"It was the duty of the defendant in the construction and operation of the machinery to exercise such prudence and care to prevent injury therefrom, as an ordinary prudent man would exercise; and in determining such negligence you should consider how the defendant's hull house and machinery were constructed and operated, what precautions were used to prevent persons from going about or coming in contact with said machinery, and the duty of said employes in said hull house, or in charge of said machinery."
It is true, as said by the Court of Civil Appeals, an instruction containing the same proposition was approved by this court in the case of Dublin Oil Co. v. Jarrard, 40 S.W. 531. That ruling was not presented to this court for revision, and discussion of the principle it states was, in effect, pretermitted in the final opinion in that case. 91 Tex. 294. We think it is clearly in conflict with the principals laid down in San Antonio A.P. Ry. Co. v. Morgan, 92 Tex. 98; Dobbins v. Missouri, K. T. Ry. Co., 91 Tex. 60; Missouri, K. T. Ry. Co. v. Edwards, 90 Tex. 65.
These cases repudiate the contention that the owner of premises is under any general duty, in putting and keeping thereon buildings and other structures used by them in their legitimate businesses, to exercise care to make them safe for the use of others, even children, coming thereon without invitation, authority or allurement.
In the case first cited it is said: "These cases (others referred to) rest upon the sound principle that where the owner makes such use of his property as others ordinarily do throughout the country there is not, in legal contemplation, any evidence from which a court and jury may find that he has invited the party injured thereon, though it be conceded that his property or something thereon was calculated to and did attract him."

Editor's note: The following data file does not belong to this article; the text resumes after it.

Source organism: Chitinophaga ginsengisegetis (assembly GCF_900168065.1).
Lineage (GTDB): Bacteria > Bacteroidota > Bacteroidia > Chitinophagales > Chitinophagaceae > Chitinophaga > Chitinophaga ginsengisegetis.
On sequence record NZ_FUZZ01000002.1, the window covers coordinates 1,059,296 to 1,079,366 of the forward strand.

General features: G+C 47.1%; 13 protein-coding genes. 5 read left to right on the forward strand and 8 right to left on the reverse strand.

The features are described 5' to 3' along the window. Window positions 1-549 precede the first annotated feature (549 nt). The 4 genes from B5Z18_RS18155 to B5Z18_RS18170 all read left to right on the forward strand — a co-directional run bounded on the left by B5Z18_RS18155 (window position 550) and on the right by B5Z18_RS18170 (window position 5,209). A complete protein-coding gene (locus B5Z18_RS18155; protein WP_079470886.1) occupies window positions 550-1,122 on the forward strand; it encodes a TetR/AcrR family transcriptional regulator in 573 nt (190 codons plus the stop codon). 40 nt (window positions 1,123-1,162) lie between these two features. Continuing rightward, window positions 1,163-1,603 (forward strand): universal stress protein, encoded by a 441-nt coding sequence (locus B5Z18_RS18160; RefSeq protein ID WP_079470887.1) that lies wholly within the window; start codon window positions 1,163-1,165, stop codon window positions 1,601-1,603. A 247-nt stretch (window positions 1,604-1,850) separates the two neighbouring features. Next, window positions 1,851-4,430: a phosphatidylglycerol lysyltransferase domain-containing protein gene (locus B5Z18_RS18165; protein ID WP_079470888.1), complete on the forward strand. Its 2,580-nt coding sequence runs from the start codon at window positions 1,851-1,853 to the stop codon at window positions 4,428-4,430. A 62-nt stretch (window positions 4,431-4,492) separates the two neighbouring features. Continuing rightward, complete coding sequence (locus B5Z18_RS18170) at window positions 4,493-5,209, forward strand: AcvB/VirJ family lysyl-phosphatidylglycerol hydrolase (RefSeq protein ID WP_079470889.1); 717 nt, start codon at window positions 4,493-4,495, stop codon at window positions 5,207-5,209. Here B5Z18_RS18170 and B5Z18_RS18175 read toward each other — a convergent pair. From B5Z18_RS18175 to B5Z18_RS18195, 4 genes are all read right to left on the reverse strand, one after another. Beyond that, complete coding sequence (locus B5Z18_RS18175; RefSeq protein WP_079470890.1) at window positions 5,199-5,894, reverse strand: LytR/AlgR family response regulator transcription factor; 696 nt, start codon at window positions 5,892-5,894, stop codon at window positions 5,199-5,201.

That is very different from the proposition that the owner, after he has constructed and is keeping upon his premises machinery, or other thing, with which there is danger of contact resulting in injury to those coming thereon, may not make himself responsible for their coming and consequent injury by some course of conduct calculated naturally to bring it about. That he may is so well established that the proposition hardly needs to be stated; and hence, it is obviously true that there is a duty to abstain from such a course of conduct as that just stated, or else to take proper precaution to protect from injury those likely to be drawn into danger by it; and that the nonobservance of that duty, resulting in injury to one entitled to take advantage of it, is actionable negligence. Therefore it is, that the invitation, license or allurement of others to come upon one's premises may give rise to a responsibility on his part which, without such invitation, license or allurement, would not exist, for injuries sustained by them from dangerous things thereon against which he has not exercised ordinary care to guard them. It may be that that which an owner keeps upon his premises may, in itself, have such powerful attraction for children, or others incapable of exercising proper care for their own safety, as to give rise to the duty to which we refer; but that is not true of those things which the owners of property use in their ordinary businesses in the way in which men of ordinary prudence are accustomed to use them. All this is fully recognized in the opinions referred to, and in the Morgan case it is shown that the decisions in what are known as the "turntable cases" are not authority for the notion that any such general duty as that laid down in the charge under review rests upon owners of property, although they put it to uses which may involve danger to children or other persons who may come upon it without invitation, without authority and without enticement or allurement. The turntable decisions merely lay down the proposition that there is evidence of negligence to go to the jury in a combination of circumstances, consisting not only of the bare fact that such a structure was kept, but also of the way in which it was kept, often out of sight of the owner and his employes, unguarded, unfastened and in a place where it was known, or should have been known, that children were attracted or would be attracted by it to go and play with it. We not only feel committed to that proposition by former decisions of this court, but we heartily agree with it.